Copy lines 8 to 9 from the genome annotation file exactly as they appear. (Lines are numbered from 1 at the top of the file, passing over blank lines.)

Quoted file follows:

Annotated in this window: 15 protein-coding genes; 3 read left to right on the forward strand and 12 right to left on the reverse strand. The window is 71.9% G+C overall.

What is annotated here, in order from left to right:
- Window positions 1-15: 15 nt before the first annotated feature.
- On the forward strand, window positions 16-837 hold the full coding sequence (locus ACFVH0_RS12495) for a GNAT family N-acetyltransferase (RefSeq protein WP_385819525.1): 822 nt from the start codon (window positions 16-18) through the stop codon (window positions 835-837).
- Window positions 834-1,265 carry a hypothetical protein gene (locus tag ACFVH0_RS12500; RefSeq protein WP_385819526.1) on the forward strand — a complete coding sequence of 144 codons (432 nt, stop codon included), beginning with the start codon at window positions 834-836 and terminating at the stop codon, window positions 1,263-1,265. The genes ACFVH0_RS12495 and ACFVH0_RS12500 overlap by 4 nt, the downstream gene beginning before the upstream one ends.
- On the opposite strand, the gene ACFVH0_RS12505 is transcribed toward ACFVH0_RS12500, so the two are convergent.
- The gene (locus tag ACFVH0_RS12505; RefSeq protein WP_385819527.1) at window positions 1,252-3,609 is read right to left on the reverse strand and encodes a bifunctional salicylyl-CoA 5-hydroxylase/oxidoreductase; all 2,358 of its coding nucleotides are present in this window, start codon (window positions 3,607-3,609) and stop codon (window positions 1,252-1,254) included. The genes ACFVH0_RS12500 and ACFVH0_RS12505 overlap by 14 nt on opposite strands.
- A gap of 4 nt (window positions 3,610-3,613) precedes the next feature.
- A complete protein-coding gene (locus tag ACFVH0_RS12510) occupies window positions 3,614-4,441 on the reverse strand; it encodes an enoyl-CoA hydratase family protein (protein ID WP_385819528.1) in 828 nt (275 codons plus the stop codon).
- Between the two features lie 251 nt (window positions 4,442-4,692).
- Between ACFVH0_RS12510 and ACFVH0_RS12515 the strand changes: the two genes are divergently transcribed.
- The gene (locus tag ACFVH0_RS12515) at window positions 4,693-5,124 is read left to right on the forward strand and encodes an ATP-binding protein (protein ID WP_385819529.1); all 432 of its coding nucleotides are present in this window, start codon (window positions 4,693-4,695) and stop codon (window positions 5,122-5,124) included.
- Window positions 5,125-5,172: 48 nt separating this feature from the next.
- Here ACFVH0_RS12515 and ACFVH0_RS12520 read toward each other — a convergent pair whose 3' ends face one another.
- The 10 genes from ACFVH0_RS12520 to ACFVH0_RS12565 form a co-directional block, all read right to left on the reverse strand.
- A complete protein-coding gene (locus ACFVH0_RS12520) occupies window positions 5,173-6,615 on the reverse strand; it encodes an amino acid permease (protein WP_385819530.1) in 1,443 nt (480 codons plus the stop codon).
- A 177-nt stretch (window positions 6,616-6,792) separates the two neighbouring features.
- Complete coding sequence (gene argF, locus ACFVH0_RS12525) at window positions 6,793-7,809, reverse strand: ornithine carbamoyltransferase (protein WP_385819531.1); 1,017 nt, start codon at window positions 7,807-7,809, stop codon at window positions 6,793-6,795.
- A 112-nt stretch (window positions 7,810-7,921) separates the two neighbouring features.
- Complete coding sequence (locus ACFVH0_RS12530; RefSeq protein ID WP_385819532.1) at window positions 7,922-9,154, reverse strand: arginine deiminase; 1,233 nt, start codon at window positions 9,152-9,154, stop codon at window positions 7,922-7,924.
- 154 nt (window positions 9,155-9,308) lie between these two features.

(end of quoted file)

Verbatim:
- A gap of 4 nt (window positions 3,610-3,613) precedes the next feature.
- A complete protein-coding gene (locus tag ACFVH0_RS12510) occupies window positions 3,614-4,441 on the reverse strand; it encodes an enoyl-CoA hydratase family protein (protein ID WP_385819528.1) in 828 nt (275 codons plus the stop codon).